U.N. Security Council votes to end several Hussein-era sanctions against Iraq
Wednesday, December 15, 2010; 7:36 PM
UNITED NATIONS - More than two decades after Saddam Hussein invaded Kuwait, the U.N. Security Council on Wednesday lifted a raft of sanctions designed to contain Iraq and prevent it from developing weapons of mass destruction.
The 15-nation council voted to end restrictions on Iraqi's rights to develop a civilian nuclear program, agreed to restore Iraqi control of its oil revenue within six months and brought an end to the vestiges of the controversial $64 billion oil-for-food program, which allowed Hussein's government to export billions of dollars worth of oil to purchase goods.
Vice President Biden presided over the session, which provided the Obama administration with an opportunity to highlight progress in the long, hard political transition in Iraq.
Speaking on behalf of the council, Biden said Wednesday's action marked a recognition of how much Iraq has improved its relations with the rest of the world.
The passage of the resolutions "brings an end to the burdensome remnants of the dark era of Saddam Hussein," he said.
The vote followed years of debate within the council over how to settle the matter of sanctions that had been imposed on the former Iraqi regime but that often seemed irrelevant under a government that had wide backing from the U.N. membership.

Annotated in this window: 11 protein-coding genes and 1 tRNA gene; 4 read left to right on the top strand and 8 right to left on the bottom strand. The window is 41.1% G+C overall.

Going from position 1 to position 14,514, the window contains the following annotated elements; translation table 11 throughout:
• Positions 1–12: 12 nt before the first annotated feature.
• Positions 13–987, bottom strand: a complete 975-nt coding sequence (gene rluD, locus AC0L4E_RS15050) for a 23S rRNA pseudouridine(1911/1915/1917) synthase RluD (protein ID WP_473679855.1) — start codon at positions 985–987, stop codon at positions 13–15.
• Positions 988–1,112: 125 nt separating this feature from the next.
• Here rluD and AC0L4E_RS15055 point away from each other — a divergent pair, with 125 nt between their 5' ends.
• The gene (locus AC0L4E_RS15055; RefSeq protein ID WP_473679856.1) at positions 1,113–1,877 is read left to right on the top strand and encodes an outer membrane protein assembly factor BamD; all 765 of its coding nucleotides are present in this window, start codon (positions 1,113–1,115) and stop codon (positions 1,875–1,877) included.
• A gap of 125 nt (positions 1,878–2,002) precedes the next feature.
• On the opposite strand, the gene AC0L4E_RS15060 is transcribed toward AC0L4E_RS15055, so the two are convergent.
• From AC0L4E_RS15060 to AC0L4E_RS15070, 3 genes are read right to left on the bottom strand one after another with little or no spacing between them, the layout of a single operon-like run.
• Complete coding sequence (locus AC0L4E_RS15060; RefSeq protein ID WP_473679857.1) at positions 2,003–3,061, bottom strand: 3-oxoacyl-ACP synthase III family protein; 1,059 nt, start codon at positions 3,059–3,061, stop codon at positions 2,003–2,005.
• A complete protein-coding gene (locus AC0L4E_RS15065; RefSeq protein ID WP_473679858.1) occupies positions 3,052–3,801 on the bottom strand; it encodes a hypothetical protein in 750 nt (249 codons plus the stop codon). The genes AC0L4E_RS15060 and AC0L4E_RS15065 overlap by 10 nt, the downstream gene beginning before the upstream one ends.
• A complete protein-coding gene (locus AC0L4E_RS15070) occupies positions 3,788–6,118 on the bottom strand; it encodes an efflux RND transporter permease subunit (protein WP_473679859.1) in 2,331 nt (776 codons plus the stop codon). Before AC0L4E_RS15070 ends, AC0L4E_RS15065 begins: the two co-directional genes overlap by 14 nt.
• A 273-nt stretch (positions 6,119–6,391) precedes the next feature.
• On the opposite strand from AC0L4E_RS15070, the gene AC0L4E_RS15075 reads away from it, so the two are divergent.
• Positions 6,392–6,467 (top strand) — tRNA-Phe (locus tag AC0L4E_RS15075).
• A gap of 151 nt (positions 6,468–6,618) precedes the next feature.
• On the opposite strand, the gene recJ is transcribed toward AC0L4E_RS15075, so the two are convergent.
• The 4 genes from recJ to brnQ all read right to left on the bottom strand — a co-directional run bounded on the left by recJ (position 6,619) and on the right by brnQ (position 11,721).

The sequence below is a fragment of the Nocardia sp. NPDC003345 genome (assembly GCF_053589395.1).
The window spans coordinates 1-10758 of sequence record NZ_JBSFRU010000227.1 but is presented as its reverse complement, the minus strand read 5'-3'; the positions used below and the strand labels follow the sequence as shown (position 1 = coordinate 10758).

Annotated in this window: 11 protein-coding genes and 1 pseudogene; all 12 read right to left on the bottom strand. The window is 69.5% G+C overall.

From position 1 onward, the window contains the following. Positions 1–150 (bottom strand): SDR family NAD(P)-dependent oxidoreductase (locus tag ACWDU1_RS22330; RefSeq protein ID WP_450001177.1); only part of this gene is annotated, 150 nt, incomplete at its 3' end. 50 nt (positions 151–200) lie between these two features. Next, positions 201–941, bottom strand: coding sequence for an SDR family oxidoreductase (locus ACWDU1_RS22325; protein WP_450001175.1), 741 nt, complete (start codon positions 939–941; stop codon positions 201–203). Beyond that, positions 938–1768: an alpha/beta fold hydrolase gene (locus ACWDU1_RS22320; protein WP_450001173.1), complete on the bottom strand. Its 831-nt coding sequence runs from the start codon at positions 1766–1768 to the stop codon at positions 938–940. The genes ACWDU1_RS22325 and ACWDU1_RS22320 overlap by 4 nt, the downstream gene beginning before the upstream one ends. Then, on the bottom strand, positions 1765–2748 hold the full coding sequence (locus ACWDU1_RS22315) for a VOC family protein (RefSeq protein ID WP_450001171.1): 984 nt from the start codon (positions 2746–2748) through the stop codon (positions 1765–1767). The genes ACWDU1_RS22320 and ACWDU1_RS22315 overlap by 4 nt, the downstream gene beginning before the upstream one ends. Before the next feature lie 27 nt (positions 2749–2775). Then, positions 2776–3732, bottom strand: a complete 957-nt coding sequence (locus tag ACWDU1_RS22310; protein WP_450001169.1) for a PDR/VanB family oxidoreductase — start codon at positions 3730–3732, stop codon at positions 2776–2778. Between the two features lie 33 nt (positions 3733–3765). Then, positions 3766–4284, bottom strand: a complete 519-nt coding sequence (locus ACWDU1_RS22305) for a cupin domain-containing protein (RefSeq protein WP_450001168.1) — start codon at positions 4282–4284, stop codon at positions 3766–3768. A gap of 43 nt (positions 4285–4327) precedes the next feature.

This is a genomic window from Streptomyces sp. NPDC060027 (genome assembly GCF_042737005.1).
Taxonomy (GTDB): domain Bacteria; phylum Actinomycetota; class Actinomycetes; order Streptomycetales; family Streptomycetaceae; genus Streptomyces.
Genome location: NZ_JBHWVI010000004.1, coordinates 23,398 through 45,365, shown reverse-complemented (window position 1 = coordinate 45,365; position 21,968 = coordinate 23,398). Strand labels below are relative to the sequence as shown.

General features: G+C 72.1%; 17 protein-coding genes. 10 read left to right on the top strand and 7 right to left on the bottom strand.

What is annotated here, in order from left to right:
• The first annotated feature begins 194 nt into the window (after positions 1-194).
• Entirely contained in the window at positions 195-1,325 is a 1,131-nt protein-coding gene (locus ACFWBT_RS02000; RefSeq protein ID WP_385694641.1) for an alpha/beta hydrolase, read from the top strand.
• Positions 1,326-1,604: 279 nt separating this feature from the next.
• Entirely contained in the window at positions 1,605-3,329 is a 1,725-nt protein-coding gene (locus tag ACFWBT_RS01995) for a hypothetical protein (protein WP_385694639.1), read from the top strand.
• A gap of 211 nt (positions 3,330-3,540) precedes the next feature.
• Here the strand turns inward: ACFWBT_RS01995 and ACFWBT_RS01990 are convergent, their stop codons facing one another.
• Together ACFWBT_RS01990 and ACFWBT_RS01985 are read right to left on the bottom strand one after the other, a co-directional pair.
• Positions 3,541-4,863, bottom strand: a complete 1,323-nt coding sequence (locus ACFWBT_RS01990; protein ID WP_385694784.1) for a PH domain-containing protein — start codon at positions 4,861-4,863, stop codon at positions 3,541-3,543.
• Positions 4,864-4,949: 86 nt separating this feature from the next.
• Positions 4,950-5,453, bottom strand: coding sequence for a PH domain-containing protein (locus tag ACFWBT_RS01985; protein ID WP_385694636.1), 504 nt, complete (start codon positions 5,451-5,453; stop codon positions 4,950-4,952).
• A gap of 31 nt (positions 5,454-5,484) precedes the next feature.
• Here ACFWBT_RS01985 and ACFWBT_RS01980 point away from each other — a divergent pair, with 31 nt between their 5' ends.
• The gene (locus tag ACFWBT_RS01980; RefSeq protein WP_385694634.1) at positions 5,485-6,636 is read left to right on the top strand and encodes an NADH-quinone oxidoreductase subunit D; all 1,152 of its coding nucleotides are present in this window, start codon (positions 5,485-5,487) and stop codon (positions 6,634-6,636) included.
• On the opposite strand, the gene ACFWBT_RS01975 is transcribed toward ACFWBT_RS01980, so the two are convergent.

The council's action will leave several issues outstanding, including a provision that requires Iraq to pay 5 percent of oil revenue to compensate Kuwaiti companies and individuals who suffered losses during the invasion.
"My government appreciates the recognition of success we have achieved [and which] lifts another burden on Iraq's recovery, " said Iraqi Foreign Minister Hoshyar Zebari. "The adoption of these important resolutions marks the beginning of the end of the sanctions regime and restriction on Iraq's sovereignty, independence and recovery."
Although all members of the council credited Iraq with making major strides in normalizing its relations with the outside world, they expressed concern about the delay in the formation of a government and continuing sectarian violence and attacks on ethnic minorities. Zebari assured the council that a new government would be formed "very, very soon."
Biden also recognized the difficulties facing Iraq, but he insisted that Iraq was on the way to putting those behind it.
"We're particularly concerned about recent attempts to target innocents because of their faith, including both Christians and Muslims," he said. He added, "The Iraqi people have emerged from the depths of sectarian violence and they have flatly rejected the grim future offered by extremists and they have earned themselves a chance for much better days ahead."